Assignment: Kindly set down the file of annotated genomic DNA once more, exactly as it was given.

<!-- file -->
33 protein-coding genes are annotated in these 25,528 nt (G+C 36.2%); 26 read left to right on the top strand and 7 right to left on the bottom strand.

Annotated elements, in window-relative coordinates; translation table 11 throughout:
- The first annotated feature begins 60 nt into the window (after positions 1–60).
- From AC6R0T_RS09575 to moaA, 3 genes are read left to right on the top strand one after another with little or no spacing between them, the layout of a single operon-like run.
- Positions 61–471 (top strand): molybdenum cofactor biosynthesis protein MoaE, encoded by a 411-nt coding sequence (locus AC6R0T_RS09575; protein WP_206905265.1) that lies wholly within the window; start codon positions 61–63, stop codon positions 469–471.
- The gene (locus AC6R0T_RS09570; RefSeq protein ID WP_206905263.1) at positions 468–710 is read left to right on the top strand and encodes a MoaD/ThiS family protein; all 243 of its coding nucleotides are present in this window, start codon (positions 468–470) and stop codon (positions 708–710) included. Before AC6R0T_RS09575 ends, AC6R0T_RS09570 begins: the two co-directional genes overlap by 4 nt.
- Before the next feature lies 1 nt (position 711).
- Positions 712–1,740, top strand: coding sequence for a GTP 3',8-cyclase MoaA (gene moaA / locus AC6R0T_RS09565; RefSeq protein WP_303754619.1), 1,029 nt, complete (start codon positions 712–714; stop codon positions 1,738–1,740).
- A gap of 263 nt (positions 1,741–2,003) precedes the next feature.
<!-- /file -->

33 protein-coding genes are annotated in these 25,528 nt (G+C 36.2%); 26 read left to right on the top strand and 7 right to left on the bottom strand.

Annotated elements, in window-relative coordinates; translation table 11 throughout:
- The first annotated feature begins 60 nt into the window (after positions 1–60).
- From AC6R0T_RS09575 to moaA, 3 genes are read left to right on the top strand one after another with little or no spacing between them, the layout of a single operon-like run.
- Positions 61–471 (top strand): molybdenum cofactor biosynthesis protein MoaE, encoded by a 411-nt coding sequence (locus AC6R0T_RS09575; protein WP_206905265.1) that lies wholly within the window; start codon positions 61–63, stop codon positions 469–471.
- The gene (locus AC6R0T_RS09570; RefSeq protein ID WP_206905263.1) at positions 468–710 is read left to right on the top strand and encodes a MoaD/ThiS family protein; all 243 of its coding nucleotides are present in this window, start codon (positions 468–470) and stop codon (positions 708–710) included. Before AC6R0T_RS09575 ends, AC6R0T_RS09570 begins: the two co-directional genes overlap by 4 nt.
- Before the next feature lies 1 nt (position 711).
- Positions 712–1,740, top strand: coding sequence for a GTP 3',8-cyclase MoaA (gene moaA / locus AC6R0T_RS09565; RefSeq protein WP_303754619.1), 1,029 nt, complete (start codon positions 712–714; stop codon positions 1,738–1,740).
- A gap of 263 nt (positions 1,741–2,003) precedes the next feature.